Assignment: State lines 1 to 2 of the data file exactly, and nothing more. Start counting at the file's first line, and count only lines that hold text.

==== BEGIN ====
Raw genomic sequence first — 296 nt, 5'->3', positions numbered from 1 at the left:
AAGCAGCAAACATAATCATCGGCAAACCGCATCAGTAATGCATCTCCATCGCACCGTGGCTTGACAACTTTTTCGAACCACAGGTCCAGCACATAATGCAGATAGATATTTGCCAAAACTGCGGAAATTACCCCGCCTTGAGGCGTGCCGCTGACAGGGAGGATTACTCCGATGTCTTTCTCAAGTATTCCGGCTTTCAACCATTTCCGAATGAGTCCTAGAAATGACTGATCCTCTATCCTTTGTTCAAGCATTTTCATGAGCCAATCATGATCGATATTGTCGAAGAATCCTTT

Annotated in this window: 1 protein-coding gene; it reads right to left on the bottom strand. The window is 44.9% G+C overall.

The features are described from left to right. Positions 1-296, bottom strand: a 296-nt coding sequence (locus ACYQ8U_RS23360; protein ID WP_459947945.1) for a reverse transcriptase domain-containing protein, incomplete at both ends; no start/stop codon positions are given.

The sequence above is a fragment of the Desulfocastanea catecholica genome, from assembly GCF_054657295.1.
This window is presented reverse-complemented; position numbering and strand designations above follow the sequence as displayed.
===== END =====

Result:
Raw genomic sequence first — 296 nt, 5'->3', positions numbered from 1 at the left:
AAGCAGCAAACATAATCATCGGCAAACCGCATCAGTAATGCATCTCCATCGCACCGTGGCTTGACAACTTTTTCGAACCACAGGTCCAGCACATAATGCAGATAGATATTTGCCAAAACTGCGGAAATTACCCCGCCTTGAGGCGTGCCGCTGACAGGGAGGATTACTCCGATGTCTTTCTCAAGTATTCCGGCTTTCAACCATTTCCGAATGAGTCCTAGAAATGACTGATCCTCTATCCTTTGTTCAAGCATTTTCATGAGCCAATCATGATCGATATTGTCGAAGAATCCTTT